One day, my friend Shirley gave me some awful news. She told me that The Beauty Lady was dead and that her body was lying in a coffin in her living room, awaiting burial. Of course, we quickly determined to go up to her house and say goodbye. We made our way up the woodsy driveway at the end of the block. Her husband, looking very sad indeed, opened the door and invited us in. Nobody else was there. There she was, The Beauty Lady, looking peaceful and still. Shirley and I cried as we sat by her body. Her husband sat quietly, tears streaming down his face. How meaningful and sacred that moment was to me. Having the opportunity to say goodbye to The Beauty Lady changed me. I had been invited in and given the time to be with her.


I never said anything about our visit to my parents. I had a different perspective than they did, it seemed. 


Thursday, February 3, 2022

Writing My Eulogy in 2021


I was a writer, but just because you’re a writer doesn’t mean it’s easy to write your own eulogy. Actually, I wondered whether writing my eulogy was a last-gasp grasp at the illusory self.


And what about all the voices within—which one should I use? That sardonic, ironic, caustic one? The tender, nostalgic, melancholy one? The cheerful one that’s intent on inspiring? Voices and sub personalities-- another element to contemplate. I share this information in case you are ever tempted to write your own eulogy.


A eulogy is supposed to honor and extol the person’s special qualities, accomplishments, and achievements. Of course, I had special qualities, and I hoped that everybody would notice them. Is this something to celebrate?  I am done tooting my own horn. I say this with a big smile and a blast of white light for good measure.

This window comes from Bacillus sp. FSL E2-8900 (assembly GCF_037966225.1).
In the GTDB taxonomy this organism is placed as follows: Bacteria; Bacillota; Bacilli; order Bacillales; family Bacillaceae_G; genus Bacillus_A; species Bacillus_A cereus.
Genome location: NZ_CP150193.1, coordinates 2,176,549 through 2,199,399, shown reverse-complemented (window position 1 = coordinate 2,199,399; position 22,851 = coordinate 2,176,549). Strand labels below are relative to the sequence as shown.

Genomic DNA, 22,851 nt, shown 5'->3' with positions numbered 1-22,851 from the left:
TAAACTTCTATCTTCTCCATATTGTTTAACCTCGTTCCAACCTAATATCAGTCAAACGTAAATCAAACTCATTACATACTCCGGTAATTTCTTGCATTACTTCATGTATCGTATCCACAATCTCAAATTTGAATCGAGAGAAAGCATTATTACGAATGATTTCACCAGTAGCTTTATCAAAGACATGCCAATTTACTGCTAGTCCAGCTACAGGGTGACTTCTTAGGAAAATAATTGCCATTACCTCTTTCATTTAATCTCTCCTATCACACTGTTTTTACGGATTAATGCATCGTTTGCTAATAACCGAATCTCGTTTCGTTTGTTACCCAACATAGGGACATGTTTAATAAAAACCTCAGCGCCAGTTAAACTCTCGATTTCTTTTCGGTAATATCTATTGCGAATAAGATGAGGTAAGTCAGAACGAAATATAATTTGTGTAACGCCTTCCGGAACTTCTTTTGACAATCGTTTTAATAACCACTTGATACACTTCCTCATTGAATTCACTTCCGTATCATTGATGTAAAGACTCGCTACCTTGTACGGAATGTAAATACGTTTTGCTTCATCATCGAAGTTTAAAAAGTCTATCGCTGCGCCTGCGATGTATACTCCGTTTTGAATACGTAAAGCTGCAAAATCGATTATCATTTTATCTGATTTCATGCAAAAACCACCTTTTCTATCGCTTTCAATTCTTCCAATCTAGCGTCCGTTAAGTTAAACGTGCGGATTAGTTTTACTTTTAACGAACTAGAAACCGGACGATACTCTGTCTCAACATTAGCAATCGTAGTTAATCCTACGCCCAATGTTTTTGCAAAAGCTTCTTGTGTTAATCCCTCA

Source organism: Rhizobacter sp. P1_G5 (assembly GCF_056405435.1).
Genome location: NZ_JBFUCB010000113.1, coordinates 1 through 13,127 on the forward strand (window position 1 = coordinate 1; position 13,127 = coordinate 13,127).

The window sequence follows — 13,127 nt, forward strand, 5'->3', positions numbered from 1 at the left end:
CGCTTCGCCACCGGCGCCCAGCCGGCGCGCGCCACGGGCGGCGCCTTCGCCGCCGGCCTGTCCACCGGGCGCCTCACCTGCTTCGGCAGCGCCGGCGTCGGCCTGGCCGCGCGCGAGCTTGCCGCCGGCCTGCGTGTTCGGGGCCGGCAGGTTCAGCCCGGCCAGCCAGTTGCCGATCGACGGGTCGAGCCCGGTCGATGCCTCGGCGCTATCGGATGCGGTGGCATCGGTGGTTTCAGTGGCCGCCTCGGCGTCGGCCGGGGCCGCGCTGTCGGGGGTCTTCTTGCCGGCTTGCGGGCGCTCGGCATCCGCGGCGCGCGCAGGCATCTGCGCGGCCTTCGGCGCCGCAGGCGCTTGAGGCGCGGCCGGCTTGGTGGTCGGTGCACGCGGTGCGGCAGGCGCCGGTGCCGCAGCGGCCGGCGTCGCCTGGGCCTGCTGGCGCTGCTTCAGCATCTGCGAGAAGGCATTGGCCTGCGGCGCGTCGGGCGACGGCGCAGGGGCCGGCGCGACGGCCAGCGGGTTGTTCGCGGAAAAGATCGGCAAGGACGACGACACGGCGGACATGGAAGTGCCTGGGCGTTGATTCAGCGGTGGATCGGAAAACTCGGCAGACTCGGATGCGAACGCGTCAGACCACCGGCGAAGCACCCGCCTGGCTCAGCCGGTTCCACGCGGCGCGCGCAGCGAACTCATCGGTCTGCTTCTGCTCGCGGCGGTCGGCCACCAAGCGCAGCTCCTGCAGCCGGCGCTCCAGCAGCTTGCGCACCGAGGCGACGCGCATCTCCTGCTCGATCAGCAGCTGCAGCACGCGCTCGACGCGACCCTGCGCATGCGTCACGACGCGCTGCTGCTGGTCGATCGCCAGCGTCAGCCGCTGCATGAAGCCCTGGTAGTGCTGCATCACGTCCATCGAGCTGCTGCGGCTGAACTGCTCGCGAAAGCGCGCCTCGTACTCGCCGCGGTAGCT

I shared my dreams, adventures, epiphanies, betrayals, and delights with many beings, including whales, frogs, coyotes, birds, parents, children, friends, enemies, strangers, lovers, and husbands. I wrote about some of my life experience in poetry and memoir. I wrote a few books. I sang some songs. I liked to lean into the timeless.


The most fortunate thing that happened to me was this: in my 30s, by some wonderful magic, I began to meet amazing Tibetan masters. They were not ordinary people in any way. They embodied such depth. I began receiving empowerments and teachings. I began a practice to purify my karmic obstacles. I learned about returning to original purity.


It stirs me to say even a few words about the grandeur and scope of these teachers -- the Karmapa and Dudjom Rinpoche, Tulku Urgyen Rinpoche, Yangthang Rinpoche, Chagdud Rinpoche and others. Dear Sister Palmo, my refuge lama. And beloved Gyatrul Rinpoche, who became my guide for the rest of my life--his humor and playfulness a doorway into vast stillness and radiance. I was fortunate to be close to him. To practice being at one with his vast mind. He was the love of my life. I bow down. I bow down. I bow down.


To conclude, I beg you to forgive me for anything I did that hurt you-- and thank you for everything. Onward!

Sunday, October 10, 2021


A Brief Meeting


The opera was about to begin but I didn't know where my seat was located. I held out my ticket to the white-haired usher who stood nearby and said "Excuse me sir, but can you...." But he turned away from me, leaning heavily against the big door that led into the opera house. Putting my ticket in my pocket, I reached out to touch his arm. 


"Are you okay?" I asked. When he turned toward me and began to fall I saw that his eyes were wonderfully blue. He began to fall towards me without a word, his face flushed, his hair pure white. Our eyes met. It was just a momentary glance. I want to say that he fell into my arms. I surely intended to catch him in my arms, but as he came closer, moving as slowly as a cloud, I missed him somehow. It was as if he passed through my arms like water. Slowly he fell and his body hit the floor, crumpling down onto the carpet of the opera house lobby.